When studying clothing along different periods of human history, we can perceive the customs, beliefs, economics, values, and technology practiced in that specific historical time. Similarly, a person’s appearance reveals a lot about this person, such as feelings and thoughts. As the culture changes, the same thing happens to clothing. But how can clothes represent one’s culture?
Clothing habits tend to differ from place to place, as every culture has unique clothing styles attributed to it. Apparel can also reflect the beliefs, customs, values, morals, economics, art, and technology of individuals and groups of people. In fact, fashion is the ultimate way used to express ourselves through the garments and accessories we decide to wear. Culture is at the core of the fashion industry and elements like patterns, fabrics and garments are allies to represent culture in several different ways.
Our clothing is intimately related to the social and cultural values we carry. Culture can be identified in some of people’s choice of apparel that can signify:
– Religious beliefs: a Muslin Hijab, a Nun’s Habit, a Jew Kippah
– Symbols: cross, star, eye, flower, and other drawings can symbolize luck, fortune, hope, love, strength, and much more
– Specific events: prom dress, wedding dress, baptismal gown, mourning clothes
– Belonging: sports team uniforms, school uniforms, work uniform
– Activity: beachwear, sportswear, outerwear, social wear
Moreover, historically, clothing reflects what is culturally acceptable by a certain society. Before World War II, it used to be unacceptable for women to wear trousers, but as the war forced those women to work in industries performing jobs so far exclusive to men, these females needed adequate apparel that would allow them to develop their work, such as pants. Under the same scope, the length of skirts and the exposure of certain body parts are subject to cultural judgments and social perceptions. Besides, even colours and fit shapes can have different meanings according to the culture. It is imperative to understand the dress codes that guideline what is appropriate and culturally accepted in a determined place or country.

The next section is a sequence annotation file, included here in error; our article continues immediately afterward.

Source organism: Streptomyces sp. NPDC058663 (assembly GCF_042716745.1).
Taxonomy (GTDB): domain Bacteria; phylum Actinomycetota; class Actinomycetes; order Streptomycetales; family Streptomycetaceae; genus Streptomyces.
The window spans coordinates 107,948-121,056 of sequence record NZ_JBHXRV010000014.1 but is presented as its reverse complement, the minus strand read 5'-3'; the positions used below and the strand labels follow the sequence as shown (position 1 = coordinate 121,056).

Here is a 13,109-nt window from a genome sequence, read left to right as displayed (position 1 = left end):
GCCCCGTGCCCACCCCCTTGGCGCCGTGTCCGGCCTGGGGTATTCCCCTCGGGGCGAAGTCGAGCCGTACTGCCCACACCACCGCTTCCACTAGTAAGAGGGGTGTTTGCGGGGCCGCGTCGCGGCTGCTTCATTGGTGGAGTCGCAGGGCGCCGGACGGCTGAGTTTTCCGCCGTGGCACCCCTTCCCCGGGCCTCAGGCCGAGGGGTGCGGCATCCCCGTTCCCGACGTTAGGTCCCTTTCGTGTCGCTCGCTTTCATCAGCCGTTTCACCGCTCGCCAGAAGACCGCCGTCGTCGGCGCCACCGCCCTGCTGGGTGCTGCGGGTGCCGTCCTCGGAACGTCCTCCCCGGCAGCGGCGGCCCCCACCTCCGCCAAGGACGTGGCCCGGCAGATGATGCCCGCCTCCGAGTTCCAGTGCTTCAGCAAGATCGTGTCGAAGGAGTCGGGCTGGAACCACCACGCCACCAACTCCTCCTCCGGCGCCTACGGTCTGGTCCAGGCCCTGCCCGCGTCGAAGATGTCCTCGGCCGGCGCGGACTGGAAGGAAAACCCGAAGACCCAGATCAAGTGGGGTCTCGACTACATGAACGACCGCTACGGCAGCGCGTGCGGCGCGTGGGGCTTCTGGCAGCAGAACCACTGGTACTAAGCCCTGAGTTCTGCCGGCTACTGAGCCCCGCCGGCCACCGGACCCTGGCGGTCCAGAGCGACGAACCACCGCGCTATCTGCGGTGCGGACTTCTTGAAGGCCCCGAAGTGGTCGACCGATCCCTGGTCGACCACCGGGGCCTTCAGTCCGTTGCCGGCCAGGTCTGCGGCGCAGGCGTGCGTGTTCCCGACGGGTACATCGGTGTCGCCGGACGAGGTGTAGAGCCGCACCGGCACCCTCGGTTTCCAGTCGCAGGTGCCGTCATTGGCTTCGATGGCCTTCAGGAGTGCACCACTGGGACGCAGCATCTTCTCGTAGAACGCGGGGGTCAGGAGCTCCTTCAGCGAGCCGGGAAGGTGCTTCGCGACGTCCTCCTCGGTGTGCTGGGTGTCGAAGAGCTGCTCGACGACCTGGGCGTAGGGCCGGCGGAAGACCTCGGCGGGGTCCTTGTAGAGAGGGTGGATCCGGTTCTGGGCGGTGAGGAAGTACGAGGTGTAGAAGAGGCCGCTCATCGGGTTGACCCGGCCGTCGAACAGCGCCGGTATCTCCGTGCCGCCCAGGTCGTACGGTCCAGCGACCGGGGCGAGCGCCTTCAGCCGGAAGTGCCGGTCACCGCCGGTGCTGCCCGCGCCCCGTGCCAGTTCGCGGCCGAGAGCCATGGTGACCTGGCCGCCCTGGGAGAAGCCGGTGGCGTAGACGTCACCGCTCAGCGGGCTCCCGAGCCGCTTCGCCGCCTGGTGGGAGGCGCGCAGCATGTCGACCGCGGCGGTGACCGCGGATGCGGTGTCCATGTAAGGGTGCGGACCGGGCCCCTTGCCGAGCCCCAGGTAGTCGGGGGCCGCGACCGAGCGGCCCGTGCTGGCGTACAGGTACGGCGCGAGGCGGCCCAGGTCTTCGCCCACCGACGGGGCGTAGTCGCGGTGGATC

Clothing was created in its origins as a way to protect our body but over time it became much more than that, it became a tool for expressing our personality and a social symbol. In some world regions, mostly in Asia, clothes are used to indicate a caste system or a particular position in society. Other costumes are typically worn by determined people as a means of communication, promotion, and demonstration of ideologies. Some of the most traditional garments include:
– Sari: a unisex single piece of unstitched fabric worn in India, Pakistan, Sri Lanka, Nepal, and Bangladesh
– Kimono: meaning “a thing to wear”, it is a traditional full-length robe worn in Japan
– Kebaya: traditional blouse-like garment worn in Malaysia, Singapore, Thailand, Cambodia, Philippines, and Brunei
– Hanbok: a traditional South Korean dress usually made in vibrant colours
– Shúkà: it means “sheet” and is worn wrapped around the body in Tanzania and Kenya, most commonly in red colours
– Kilt: a traditional Scottish garment similar to a skirt with pleats at its back, usually made out of wool in a tartan pattern
– Agbada: worn by African men, this garment is a flowy wide-sleeved robe decorated with intricate embroidery
– Huipil: this loose-fit tunic is worn by Indigenous women in Mexico, usually combined with a blue embroidered skirt
However, nowadays our society values the things that are in the latest fashion trends, commonly influenced by popular culture, as a reflection of social factors and cultural forces. Fashion is extremely important since it represents the world’s history. Clothing is something that started as a necessity but its uses go much further than that, as a powerful storytelling instrument.
Published by HOLR Magazine.